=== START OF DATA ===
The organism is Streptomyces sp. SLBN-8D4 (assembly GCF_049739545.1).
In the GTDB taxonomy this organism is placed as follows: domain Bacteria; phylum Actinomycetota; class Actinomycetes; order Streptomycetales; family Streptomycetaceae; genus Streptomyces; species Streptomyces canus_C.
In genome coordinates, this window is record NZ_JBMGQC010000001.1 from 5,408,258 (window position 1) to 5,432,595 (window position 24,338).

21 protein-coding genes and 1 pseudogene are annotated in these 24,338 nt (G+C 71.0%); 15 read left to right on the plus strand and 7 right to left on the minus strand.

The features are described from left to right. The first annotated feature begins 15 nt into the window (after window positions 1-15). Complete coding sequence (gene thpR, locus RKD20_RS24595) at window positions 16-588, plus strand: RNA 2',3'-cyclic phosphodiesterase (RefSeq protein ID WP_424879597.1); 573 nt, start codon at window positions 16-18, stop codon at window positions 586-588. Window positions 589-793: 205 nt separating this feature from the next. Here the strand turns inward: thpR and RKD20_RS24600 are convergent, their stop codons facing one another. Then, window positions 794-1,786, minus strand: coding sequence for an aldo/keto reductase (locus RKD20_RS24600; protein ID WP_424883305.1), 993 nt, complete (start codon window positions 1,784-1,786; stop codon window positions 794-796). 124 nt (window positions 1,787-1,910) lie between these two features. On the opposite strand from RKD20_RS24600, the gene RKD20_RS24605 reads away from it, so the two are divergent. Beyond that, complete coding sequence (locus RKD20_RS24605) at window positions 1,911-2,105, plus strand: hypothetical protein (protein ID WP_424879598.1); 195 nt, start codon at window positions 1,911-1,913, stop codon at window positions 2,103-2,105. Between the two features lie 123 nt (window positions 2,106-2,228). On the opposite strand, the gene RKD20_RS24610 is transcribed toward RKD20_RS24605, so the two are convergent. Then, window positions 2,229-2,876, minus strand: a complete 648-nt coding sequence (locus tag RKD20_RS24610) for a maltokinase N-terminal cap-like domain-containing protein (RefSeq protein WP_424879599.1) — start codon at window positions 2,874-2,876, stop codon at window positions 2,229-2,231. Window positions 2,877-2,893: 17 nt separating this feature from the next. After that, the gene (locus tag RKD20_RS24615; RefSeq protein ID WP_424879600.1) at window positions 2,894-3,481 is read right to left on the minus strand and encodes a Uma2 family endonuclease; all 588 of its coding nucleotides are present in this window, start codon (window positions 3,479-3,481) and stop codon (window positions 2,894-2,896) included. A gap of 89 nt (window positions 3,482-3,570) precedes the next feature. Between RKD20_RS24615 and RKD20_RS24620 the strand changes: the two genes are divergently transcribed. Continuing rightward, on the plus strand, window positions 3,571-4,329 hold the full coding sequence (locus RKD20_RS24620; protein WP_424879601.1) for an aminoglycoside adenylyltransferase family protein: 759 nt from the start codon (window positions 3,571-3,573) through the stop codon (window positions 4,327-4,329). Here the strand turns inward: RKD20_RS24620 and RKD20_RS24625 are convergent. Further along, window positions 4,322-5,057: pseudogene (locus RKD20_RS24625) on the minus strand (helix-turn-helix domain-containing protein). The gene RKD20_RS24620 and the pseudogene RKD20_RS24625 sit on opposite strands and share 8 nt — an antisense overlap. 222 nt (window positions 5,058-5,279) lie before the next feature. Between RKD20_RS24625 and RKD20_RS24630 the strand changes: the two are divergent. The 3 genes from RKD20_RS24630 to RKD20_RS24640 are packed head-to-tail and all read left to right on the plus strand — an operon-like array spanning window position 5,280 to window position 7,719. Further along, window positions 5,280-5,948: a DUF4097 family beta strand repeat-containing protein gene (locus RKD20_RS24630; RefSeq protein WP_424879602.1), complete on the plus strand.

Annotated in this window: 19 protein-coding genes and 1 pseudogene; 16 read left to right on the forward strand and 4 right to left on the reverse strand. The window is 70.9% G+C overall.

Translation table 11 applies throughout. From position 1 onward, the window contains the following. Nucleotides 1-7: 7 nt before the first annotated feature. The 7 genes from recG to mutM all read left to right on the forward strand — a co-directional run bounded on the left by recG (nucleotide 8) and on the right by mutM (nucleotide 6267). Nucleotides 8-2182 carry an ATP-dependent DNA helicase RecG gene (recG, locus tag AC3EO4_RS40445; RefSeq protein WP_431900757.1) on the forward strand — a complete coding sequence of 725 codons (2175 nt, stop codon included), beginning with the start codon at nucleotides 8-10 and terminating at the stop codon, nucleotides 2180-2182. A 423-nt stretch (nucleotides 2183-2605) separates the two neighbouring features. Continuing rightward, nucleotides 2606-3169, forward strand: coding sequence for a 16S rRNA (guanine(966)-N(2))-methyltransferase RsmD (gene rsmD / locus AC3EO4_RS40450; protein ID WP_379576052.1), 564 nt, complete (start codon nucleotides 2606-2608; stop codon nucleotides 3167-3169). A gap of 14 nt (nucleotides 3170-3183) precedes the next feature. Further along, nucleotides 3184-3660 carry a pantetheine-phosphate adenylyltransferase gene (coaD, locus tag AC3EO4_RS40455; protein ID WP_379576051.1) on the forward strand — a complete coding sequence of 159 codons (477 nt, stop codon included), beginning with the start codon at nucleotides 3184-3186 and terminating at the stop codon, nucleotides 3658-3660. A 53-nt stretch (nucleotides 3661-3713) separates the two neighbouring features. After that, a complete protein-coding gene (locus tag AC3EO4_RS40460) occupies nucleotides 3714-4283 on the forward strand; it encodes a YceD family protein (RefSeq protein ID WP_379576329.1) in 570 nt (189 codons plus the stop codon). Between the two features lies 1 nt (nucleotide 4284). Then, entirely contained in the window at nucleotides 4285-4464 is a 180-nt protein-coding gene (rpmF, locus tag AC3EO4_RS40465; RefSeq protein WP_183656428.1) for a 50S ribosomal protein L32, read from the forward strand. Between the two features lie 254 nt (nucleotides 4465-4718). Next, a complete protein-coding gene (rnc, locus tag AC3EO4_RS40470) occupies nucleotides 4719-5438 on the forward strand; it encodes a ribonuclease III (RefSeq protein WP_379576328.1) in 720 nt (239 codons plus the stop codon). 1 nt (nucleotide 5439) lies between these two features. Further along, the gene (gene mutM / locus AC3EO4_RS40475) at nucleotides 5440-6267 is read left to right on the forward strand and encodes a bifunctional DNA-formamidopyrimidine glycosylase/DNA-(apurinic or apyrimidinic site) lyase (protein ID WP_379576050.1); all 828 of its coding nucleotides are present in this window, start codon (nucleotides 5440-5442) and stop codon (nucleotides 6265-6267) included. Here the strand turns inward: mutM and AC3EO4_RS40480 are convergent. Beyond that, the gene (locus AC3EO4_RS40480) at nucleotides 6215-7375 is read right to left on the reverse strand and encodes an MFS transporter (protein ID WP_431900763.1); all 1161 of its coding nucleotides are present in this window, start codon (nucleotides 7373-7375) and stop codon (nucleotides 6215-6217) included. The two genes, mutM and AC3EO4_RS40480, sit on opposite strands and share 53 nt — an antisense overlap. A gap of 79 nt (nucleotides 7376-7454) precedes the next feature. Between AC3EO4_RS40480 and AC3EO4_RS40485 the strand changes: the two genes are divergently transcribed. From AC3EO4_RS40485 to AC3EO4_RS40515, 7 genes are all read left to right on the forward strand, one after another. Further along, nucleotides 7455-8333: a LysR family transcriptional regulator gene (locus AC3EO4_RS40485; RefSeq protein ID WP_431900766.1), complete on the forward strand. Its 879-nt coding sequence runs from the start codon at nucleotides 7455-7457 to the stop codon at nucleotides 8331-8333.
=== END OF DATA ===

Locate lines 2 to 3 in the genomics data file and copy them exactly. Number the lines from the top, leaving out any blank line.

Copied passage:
In the GTDB taxonomy this organism is placed as follows: domain Bacteria; phylum Actinomycetota; class Actinomycetes; order Streptomycetales; family Streptomycetaceae; genus Streptomyces; species Streptomyces canus_C.
In genome coordinates, this window is record NZ_JBMGQC010000001.1 from 5,408,258 (window position 1) to 5,432,595 (window position 24,338).